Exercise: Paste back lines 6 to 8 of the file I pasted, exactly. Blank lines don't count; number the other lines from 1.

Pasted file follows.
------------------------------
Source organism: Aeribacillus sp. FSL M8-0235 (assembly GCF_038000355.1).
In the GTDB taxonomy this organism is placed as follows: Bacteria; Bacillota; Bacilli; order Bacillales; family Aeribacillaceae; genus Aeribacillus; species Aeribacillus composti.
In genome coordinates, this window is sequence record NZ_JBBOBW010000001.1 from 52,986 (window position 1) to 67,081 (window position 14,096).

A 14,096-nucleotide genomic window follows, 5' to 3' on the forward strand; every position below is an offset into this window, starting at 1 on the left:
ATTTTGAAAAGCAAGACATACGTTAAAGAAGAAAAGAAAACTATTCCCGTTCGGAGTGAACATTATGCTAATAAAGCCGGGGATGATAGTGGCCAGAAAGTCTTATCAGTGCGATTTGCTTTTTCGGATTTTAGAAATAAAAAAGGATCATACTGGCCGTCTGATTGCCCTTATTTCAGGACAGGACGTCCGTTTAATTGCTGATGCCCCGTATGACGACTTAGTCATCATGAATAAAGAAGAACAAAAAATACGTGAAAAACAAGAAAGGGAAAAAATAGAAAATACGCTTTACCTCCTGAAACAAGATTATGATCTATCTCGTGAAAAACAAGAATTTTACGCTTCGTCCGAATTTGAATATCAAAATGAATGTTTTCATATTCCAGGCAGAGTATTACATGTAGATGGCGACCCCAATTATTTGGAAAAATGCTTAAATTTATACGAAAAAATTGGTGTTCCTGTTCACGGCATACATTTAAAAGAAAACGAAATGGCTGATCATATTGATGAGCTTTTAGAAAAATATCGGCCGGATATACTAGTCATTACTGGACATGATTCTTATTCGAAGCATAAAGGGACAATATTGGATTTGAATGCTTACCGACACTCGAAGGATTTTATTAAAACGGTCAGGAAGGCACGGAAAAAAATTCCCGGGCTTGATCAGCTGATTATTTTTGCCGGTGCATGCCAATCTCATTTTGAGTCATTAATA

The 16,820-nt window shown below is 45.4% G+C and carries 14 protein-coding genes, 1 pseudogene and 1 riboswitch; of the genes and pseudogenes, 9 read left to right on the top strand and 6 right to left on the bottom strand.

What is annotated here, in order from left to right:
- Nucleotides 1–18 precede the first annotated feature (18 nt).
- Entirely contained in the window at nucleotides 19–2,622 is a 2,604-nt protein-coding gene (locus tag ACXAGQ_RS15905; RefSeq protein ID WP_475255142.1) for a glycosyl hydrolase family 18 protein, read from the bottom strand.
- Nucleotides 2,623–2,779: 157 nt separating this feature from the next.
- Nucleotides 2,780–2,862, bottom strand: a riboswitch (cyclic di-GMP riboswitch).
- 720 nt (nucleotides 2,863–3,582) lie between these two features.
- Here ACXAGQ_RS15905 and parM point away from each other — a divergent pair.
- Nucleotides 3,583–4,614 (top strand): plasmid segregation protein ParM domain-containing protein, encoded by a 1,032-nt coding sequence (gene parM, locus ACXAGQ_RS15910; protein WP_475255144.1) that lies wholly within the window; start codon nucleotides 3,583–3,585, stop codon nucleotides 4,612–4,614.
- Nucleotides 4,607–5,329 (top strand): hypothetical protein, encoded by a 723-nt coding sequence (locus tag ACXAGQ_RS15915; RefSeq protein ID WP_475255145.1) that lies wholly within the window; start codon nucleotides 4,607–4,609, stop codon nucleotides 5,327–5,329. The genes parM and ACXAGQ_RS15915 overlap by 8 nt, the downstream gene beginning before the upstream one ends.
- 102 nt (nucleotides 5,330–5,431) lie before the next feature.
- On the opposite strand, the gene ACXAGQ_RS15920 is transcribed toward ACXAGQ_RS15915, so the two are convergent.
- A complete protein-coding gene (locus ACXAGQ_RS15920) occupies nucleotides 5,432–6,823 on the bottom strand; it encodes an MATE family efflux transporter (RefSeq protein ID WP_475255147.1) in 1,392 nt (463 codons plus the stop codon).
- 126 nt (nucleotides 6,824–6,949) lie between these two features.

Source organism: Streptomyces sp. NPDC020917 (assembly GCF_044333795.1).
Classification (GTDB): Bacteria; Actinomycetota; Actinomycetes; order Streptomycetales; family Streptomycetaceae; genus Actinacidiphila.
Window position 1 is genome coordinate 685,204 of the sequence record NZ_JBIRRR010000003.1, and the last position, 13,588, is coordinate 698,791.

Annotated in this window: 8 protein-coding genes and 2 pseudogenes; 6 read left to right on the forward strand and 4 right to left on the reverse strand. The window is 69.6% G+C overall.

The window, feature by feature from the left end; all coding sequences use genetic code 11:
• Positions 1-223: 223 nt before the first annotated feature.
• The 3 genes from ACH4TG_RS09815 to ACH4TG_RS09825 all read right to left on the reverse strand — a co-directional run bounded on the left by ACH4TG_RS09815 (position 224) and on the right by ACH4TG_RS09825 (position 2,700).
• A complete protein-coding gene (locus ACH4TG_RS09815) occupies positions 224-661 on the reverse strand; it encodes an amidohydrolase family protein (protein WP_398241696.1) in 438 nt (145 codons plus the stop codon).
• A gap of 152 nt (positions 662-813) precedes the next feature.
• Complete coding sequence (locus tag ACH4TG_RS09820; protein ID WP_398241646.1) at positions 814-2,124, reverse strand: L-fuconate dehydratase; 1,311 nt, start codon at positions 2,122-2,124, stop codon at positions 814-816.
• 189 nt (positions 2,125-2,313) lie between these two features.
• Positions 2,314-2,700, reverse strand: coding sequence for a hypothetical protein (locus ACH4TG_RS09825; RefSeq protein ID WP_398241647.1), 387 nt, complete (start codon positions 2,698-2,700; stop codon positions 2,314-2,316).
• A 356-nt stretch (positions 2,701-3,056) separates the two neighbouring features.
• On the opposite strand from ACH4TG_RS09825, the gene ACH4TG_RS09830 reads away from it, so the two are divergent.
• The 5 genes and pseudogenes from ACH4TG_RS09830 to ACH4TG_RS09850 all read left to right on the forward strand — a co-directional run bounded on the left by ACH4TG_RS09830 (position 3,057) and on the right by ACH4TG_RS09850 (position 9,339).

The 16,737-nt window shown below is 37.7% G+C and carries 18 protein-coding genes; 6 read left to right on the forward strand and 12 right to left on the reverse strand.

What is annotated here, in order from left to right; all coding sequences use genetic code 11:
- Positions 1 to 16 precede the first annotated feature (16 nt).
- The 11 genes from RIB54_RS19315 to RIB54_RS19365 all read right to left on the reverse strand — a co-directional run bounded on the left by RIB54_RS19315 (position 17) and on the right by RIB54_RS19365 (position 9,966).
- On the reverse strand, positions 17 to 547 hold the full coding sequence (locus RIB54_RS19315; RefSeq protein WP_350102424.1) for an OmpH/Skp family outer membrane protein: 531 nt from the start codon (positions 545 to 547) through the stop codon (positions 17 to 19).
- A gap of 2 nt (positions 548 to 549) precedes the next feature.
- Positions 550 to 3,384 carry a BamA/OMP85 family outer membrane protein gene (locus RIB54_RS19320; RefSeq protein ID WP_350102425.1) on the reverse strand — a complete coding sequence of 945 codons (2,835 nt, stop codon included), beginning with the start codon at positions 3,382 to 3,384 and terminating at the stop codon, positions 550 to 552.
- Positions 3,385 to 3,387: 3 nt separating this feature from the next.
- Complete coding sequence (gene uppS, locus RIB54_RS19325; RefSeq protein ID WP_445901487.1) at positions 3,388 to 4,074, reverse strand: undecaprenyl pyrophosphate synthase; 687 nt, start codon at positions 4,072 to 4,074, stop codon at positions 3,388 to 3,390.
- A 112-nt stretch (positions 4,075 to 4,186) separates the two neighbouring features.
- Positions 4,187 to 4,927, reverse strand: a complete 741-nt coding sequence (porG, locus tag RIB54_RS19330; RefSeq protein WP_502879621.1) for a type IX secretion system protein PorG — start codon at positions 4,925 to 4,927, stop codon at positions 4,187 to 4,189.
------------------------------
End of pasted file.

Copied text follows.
The 16,820-nt window shown below is 45.4% G+C and carries 14 protein-coding genes, 1 pseudogene and 1 riboswitch; of the genes and pseudogenes, 9 read left to right on the top strand and 6 right to left on the bottom strand.

What is annotated here, in order from left to right:
- Nucleotides 1–18 precede the first annotated feature (18 nt).